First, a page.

Sunday, 6 September 2009

Michael Haneke

Michael Haneke is perhaps my favourite film director working today. His films are challenging, raw, honest and more often than not, quite disturbing. They focus upon tearing through the security and banality of everyday life, exposing dark realities of emotion, perversion, obsession and the like. Aside from that, his films question the medium of cinema and our role as viewer and consumer. Such complexities served as a pivotal focus in Funny Games with its relentless depiction of sadistic violence, while in Caché the lines of cinema and reality completely blur as Haneke becomes the off-screen instigator / agent provocateur of the whole storyline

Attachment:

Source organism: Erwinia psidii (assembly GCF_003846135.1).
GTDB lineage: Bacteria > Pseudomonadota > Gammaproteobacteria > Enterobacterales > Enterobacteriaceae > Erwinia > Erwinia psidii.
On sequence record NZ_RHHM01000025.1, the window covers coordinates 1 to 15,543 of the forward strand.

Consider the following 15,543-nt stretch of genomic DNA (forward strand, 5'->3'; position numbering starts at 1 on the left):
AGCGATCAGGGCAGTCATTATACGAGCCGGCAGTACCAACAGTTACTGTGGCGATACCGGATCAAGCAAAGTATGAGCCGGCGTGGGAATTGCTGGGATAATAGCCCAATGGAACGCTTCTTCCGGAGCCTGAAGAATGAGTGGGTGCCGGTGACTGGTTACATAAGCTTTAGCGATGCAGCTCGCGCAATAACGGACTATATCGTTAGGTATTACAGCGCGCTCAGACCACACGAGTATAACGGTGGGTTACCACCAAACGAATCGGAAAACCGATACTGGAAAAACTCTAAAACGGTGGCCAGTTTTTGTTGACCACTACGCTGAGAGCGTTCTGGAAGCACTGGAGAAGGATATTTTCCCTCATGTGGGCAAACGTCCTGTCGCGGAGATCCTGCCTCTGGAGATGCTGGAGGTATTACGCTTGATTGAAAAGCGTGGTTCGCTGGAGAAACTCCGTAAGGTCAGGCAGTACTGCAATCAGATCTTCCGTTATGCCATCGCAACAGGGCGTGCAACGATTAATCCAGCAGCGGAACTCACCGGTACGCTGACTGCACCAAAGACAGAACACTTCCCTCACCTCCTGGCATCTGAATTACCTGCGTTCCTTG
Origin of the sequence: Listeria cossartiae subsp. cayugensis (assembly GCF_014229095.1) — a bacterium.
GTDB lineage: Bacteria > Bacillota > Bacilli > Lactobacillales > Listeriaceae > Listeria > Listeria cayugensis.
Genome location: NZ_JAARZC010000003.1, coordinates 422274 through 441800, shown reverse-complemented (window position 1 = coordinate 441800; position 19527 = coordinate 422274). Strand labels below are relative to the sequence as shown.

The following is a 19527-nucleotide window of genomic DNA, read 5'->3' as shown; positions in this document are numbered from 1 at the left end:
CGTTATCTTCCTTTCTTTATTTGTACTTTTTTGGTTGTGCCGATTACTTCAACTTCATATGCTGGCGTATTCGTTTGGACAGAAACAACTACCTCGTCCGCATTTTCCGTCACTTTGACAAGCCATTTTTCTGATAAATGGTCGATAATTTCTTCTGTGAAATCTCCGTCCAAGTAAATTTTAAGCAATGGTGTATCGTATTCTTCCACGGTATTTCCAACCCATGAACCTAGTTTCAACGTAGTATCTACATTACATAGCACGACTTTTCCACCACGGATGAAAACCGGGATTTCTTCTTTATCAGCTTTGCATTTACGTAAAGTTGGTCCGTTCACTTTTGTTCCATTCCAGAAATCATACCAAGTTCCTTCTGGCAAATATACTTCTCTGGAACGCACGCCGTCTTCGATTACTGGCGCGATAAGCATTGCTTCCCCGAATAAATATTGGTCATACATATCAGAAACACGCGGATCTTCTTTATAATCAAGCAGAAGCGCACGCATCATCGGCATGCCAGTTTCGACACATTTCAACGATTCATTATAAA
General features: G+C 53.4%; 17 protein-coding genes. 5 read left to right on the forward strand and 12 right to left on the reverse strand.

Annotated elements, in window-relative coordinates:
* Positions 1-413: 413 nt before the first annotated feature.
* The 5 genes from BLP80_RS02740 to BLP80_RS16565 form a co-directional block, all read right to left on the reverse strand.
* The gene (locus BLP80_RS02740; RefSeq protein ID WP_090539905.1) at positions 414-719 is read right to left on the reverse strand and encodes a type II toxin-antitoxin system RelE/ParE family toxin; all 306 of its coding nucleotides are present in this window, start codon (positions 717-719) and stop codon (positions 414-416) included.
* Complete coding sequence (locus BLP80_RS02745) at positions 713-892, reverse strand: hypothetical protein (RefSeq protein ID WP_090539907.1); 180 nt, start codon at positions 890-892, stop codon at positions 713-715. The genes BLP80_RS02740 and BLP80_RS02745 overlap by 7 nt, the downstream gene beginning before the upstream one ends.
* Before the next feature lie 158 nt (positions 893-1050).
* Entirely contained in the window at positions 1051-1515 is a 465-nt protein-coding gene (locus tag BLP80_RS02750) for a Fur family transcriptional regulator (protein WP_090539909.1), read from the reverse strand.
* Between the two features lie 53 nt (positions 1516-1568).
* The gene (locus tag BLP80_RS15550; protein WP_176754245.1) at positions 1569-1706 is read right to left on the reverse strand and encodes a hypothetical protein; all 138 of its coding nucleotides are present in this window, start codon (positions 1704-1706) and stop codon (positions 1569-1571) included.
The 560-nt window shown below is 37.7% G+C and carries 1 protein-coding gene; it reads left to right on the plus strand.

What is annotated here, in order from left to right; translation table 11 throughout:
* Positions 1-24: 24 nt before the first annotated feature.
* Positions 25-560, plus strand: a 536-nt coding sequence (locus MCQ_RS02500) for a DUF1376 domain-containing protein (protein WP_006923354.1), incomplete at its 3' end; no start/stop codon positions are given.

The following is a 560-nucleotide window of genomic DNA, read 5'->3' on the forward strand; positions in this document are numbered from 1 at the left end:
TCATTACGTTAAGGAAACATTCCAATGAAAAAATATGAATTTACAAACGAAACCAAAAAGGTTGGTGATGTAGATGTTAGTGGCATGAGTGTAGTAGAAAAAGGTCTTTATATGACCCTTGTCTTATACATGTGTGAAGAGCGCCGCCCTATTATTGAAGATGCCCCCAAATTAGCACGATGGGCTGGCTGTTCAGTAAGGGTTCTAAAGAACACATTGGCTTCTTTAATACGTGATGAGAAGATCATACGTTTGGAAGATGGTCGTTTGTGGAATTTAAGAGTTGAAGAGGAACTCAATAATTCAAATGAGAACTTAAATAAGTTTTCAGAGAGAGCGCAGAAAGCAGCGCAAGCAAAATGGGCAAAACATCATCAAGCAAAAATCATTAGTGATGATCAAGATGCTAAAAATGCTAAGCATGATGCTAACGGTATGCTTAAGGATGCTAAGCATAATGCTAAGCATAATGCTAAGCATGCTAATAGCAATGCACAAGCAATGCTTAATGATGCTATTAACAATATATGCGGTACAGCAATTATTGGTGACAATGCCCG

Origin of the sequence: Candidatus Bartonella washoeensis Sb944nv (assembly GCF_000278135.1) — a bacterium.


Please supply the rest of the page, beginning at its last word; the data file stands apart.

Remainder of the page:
His films are not for the faint-hearted. Haneke's first films formed a trilogy of 'emotional glaciation' that focused upon alienation, repression, the media and violence. My favourite of these is The Seventh Continent that ranks as one of the bleakest films I've ever seen. Based upon a true story, its depiction of a family's collapse caused by the boredom and banality of modern life is shocking. Visually, the film is beautiful, rich in repetition and clean edits that create an almost hypnotic and mechanical sense of detachment

Other films that come highly recommended are Benny's Video that focuses upon themes of voyeurism, detachment and responsibility, famously opening with the slaughter of a pig, and The Piano Teacher, a film bursting with sexual tension and perversion

Haneke's latest film The White Ribbon won the Palme d'Or at this year's Cannes Film Festival and opens this Autumn

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